By Yevgeny Shrago
When the National Collegiate Athletic Association’s proposal to permit multi-year athletic scholarshipssurvived an override vote earlier this month, some of the legal implications were obvious. The Department of Justice had already conducted a preliminary inquiry into the antitrust status of the NCAA’s old scholarship rules, which permitted scholarships to be granted for only one year at a time. Various powerfulpolitical figures, including the President, have expressed their displeasure with the way the NCAA handles its football national championship and conference realignment and the DoJ has hinted that there may be antitrust violations to be found in those parts of the sport as well. It’s hard not to see the DoJ investigation as a message to the NCAA that it can no longer hide behind protestations of amateurism and higher education and that it must acknowledge that it has become a billion dollar business and act accordingly.
With the passage of this new proposal, the NCAA may have staved off one line of inquiry, but college sports are a dirty business on many levels and federal intervention will continue. One criticism raised by flacks for the college sports industry is that DoJ must have better things to do. They’re right: using the DoJ to make changes in college sports is not the most effective use of federal resources. The US government may have a far more powerful weapon against the NCAA, one that the recent change has made even more available. This weapon is the tax code.
Under Section 117 of the Internal Revenue Code, qualified scholarships are excludable from gross income (this means you don’t need to report them as income when you file your taxes). Subsection (c), however, eliminates those scholarships for which the recipient must provide some service in order to receive the scholarship from the scope of this provision. The examples provided are teaching and research, but playing football can just as easily qualify. Currently, athletic scholarships are not counted as taxable income by the IRS, as long as they meet certain other basic requirements, like the student working toward a degree.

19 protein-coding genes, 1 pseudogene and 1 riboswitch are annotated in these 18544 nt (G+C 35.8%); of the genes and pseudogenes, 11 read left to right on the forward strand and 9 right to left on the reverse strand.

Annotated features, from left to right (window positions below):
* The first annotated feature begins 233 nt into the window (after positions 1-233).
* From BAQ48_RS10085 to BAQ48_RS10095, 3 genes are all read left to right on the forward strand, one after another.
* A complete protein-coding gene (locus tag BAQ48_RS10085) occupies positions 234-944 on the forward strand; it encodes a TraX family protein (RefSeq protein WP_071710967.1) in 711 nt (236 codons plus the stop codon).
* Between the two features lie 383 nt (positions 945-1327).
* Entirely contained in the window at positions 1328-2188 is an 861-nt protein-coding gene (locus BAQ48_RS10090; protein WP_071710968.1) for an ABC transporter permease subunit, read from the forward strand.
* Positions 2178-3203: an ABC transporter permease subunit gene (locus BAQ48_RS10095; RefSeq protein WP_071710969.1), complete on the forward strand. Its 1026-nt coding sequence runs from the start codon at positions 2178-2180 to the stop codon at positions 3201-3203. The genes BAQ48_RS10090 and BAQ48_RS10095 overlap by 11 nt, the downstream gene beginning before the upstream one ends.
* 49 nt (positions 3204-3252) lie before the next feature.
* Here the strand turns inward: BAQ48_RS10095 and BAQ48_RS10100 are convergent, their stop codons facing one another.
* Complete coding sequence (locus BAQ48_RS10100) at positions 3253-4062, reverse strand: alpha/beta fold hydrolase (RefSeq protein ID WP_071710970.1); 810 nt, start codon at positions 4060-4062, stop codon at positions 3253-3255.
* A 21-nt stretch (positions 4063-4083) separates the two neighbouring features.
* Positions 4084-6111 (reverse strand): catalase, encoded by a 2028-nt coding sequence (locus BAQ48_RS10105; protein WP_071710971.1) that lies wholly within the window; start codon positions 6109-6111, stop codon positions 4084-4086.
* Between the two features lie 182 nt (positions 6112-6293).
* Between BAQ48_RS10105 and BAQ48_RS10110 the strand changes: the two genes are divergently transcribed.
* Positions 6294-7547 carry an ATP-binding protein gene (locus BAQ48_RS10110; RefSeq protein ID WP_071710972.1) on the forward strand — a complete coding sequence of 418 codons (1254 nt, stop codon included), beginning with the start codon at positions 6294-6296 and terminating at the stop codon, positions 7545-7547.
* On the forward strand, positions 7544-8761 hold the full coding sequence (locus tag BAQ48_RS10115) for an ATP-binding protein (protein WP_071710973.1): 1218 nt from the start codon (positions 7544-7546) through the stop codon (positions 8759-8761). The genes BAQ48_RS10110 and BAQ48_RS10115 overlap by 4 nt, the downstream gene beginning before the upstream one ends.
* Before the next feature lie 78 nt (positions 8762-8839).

Probably the most plausible argument for not taxing these scholarships (aside from the generally bad optics of taxing education) is that those scholarships were previously one-year renewable scholarships. Technically, a player could arrive on campus, quit the team the first day and still reap that first scholarship payment. She simply wouldn’t receive another scholarship offer at the end of the year. This guarantee is the distinction between a lacrosse player and his TA. With the passage of the four year scholarships, things suddenly change. Now a player can actually lose something she had by refusing to continue playing. If the IRS chose to assess a tax on scholarships now, it would have little trouble justifying its decision in court.
If the NCAA is going to continue running football and basketball like a business, even as its defenders claim that athletes are being paid via their scholarship, then the case for taxing scholarships grows even stronger. This is not to suggest that the IRS should deny lower-income students the opportunity to obtain a college education through athletics, but the administration should use this leverage to force the NCAA to treat its student-athletes more like students and less like commodities.